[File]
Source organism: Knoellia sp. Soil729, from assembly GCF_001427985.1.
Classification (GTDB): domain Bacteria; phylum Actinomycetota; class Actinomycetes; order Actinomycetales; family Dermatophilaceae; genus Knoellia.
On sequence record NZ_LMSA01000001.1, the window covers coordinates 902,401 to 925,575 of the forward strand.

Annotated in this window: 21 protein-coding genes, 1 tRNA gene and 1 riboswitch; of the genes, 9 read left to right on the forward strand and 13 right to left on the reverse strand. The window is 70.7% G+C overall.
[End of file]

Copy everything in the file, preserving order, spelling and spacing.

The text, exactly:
Source organism: Knoellia sp. Soil729, from assembly GCF_001427985.1.
Classification (GTDB): domain Bacteria; phylum Actinomycetota; class Actinomycetes; order Actinomycetales; family Dermatophilaceae; genus Knoellia.
On sequence record NZ_LMSA01000001.1, the window covers coordinates 902,401 to 925,575 of the forward strand.

Annotated in this window: 21 protein-coding genes, 1 tRNA gene and 1 riboswitch; of the genes, 9 read left to right on the forward strand and 13 right to left on the reverse strand. The window is 70.7% G+C overall.